[Athen] FW: [bksvol-discuss] Great news about Bookshare.org

Robert Martinengo accessible.text at gmail.com
Wed Oct 3 14:13:56 PDT 2007

There are three pages. The one on Chafee, a translation of that page
to French, and a page on the library for the blind report. I am not
using it 'blog-style' - its just a place to try out ideas.

It seems to me there is a lack of critical thinking about the access
issue, so I am saying what I think needs to be said. I don't claim to
have any special insights, but I admit it bothers me when people
uncritically accept what is basically PR, from whatever the source,
and don't consider the potential negative implications of something
like a $32 million grant from the government.

On 10/3/07, Berkowitz, Daniel J <djbrky at bu.edu> wrote:

> Bob -- I do wish to be disparaging -- but your entire blog seems to be one posting...is this correct?



> =========================

> Daniel Berkowitz - Assistant Director

> Boston University Office of Disability Services

> 19 Deerfield Street, 2nd floor

> Boston, MA 02215


> (617) 353-3658 (office)

> (617) 353-9646 (fax)

> djbrky at bu.edu <mailto:djbrky at bu.edu> (eMail)

> www.bu.edu/disability <https://xmsweb.bu.edu/exchweb/bin/redir.asp?URL=http://www.bu.edu/disability>


> ________________________________


> From: athen-bounces at athenpro.org on behalf of Robert Martinengo

> Sent: Wed 10/3/2007 3:29 PM

> To: Access Technologists in Higher Education Network

> Subject: Re: [Athen] FW: [bksvol-discuss] Great news about Bookshare.org




> Jim,


> I think you are confounding the appropriate roles of libraries and

> 'alternate media publishers' (I wrote a little essay about this on my

> blog: http://accessiblemedia.wordpress.com/culture-vs-copyright-re-examining-barriers-to-books-for-the-blind/

> ). Libraries are wonderful places, but they are not free (its called

> taxation), and Bookshare is not a library.


> The DoE should have offered at least some money directly to publishers

> to make their electronic versions of textbooks accessible (you know,

> the ones we complain about on DSSHE for being inaccessible). You say

> the cost of converting a book is greater than the market value, well,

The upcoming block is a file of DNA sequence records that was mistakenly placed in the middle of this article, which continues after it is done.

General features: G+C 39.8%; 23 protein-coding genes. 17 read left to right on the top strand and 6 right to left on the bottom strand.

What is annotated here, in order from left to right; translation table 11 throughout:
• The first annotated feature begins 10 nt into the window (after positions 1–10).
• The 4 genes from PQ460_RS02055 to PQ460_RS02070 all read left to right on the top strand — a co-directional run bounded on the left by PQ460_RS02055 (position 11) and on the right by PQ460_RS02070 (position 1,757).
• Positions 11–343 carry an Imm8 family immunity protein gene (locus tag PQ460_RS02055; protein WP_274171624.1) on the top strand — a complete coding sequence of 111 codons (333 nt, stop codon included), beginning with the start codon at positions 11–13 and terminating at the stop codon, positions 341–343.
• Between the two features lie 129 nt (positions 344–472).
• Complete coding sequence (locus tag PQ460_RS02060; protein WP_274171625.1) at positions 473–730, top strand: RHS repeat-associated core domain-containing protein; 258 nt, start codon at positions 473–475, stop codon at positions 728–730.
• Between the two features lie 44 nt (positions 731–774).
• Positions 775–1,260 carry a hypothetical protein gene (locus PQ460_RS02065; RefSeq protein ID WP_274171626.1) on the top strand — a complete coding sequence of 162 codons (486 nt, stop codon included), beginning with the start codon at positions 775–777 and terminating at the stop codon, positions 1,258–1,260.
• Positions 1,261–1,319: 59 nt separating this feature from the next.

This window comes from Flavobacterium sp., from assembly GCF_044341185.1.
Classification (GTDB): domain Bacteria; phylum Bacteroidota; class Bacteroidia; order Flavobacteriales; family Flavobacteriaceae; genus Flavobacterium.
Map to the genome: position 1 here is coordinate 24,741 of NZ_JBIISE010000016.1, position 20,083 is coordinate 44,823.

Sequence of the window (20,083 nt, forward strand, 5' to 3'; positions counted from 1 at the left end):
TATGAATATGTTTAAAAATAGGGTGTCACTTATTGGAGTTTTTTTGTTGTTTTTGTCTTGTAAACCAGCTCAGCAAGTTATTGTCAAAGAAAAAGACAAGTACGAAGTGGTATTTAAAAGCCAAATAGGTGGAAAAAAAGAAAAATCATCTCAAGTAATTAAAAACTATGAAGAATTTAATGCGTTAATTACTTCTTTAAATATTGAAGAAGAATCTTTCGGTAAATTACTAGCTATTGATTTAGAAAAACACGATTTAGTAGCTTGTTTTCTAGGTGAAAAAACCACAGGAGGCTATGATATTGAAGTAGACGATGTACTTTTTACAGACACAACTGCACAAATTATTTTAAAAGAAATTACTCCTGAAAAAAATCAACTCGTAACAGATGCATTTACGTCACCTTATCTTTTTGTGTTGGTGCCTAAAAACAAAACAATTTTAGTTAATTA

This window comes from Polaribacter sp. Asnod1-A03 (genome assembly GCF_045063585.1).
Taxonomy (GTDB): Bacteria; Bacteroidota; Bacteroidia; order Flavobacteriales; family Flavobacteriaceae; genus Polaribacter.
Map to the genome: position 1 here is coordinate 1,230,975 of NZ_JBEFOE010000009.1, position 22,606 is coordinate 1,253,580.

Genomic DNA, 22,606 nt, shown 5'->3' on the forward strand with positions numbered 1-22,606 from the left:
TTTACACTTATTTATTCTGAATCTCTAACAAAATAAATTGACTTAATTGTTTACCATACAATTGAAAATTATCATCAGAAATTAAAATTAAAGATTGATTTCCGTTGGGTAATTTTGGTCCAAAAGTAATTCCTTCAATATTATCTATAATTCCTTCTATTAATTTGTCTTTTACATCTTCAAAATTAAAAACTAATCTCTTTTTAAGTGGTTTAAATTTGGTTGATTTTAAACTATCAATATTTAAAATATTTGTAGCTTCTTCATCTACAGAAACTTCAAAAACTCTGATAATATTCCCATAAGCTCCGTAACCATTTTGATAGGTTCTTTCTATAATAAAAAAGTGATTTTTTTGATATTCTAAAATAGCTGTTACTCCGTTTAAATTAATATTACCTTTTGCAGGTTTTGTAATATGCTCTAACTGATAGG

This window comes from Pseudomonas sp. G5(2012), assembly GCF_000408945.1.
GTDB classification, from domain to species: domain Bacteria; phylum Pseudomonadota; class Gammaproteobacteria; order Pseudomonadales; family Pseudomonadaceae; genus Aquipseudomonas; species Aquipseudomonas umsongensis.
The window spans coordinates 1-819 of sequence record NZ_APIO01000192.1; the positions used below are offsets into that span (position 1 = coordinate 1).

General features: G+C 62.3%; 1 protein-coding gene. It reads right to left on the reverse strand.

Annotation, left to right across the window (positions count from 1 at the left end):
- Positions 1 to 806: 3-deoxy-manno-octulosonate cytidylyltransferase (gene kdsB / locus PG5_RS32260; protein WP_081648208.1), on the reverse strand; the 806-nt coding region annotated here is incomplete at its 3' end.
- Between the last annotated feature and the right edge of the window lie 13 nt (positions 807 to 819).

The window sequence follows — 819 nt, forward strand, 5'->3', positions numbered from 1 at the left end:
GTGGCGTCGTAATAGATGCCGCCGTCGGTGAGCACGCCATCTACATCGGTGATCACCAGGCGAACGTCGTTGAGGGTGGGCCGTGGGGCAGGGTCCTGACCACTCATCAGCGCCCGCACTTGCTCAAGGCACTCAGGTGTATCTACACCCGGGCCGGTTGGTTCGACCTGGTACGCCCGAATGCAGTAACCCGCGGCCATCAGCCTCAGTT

> the feds just provide $32 million in subsidies. The problem is, it all

> went to a middle-man.


> Its easy to paint the big publishers as the 'boogieman', but they are

> the source of the material we want so badly to be accessible. So,

> logically, if you really want equal access, you need to go to the

> source. The publisher can be held accountable for the quality of their

> product - Bookshare can't be, and trust me, they wont be (just like

> RFB&D isn't).


> Remember, RFB&D has been around for over 50 years, with a strong donor

> and volunteer base, and a staff of hard working, dedicated people.

> They had over 100,000 books in their catalog (until they went

> digital). Yet, they simply cant meet the demand. This DoE grant is a

> band-aid that will prolong the problem, not solve it.


> Cheers,

> Bob



> On 10/3/07, Marks, Jim <marks at mso.umt.edu> wrote:

> > Bob, I am surprised by your comments, and I would urge you to elaborate

> > some more in case I'm misunderstanding you. Shouldn't any library be

> > able to offer its holdings for free? Why should people with

> > disabilities be singled out with requirements like being forced to

> > purchase a print book we cannot use just to get a book we can read?

> > I've never understood this ethic well, especially when one considers

> > that the cost of converting a book to a truly usable format is almost

> > always far more expensive than the market value of the print book. I've

> > heard all the arguments that the proof of purchase bit is a good thing,

> > but it's at best a gesture. And it's a gesture that ought not keep

> > people from information solely because of a print disability. The

> > property rights boogieman is a tool of oppression. It's entirely

> > possible for civil rights and property rights to co-exist. I want to go

> > to my library and read it's materials for free. That's what most people

> > want from a library, print disabled or not.

> >

> > For whatever it's worth, I think the grant will create more

> > accessibility all across the nation. The money will drive the

> > improvements, and the Bookshare folks are well aware of the challenges

> > they face in stepping up their services. My office has been

> > contributing e-text to Bookshare for several years now. Our

> > contribution numbers are not huge, but this grant will entrench

> > Bookshare more deeply in the post-secondary world. I'll bet more

> > colleges will be contributing soon, and that publishers will be doing

> > the same. It's not going to be "the" answer by a long shot, but the

> > grant is pretty good news if you're a student with a print disability.

> >

> > Jim Marks

> > Director of Disability Services

> > University of Montana

> > jim.marks at umontana.edu

> > http://www.umt.edu/dss/

> >

> > -----Original Message-----

> > From: athen-bounces at athenpro.org [mailto:athen-bounces at athenpro.org] On

> > Behalf Of Robert Martinengo

> > Sent: Tuesday, October 02, 2007 3:00 PM

> > To: Access Technologists in Higher Education Network

> > Subject: Re: [Athen] FW: [bksvol-discuss] Great news about Bookshare.org

> >

> > I think this grant could finally wake up educational publishers to the

> > reality that the government is paying a middle-man to give away the

> > publishers intellectual property.

> >

> > There is no stipulation from Bookshare that students have to buy their

> > books in order to receive their services, so they will be getting their

> > materials free. Not a bad deal for students, but it will rankle

> > publishers.

> >

> >

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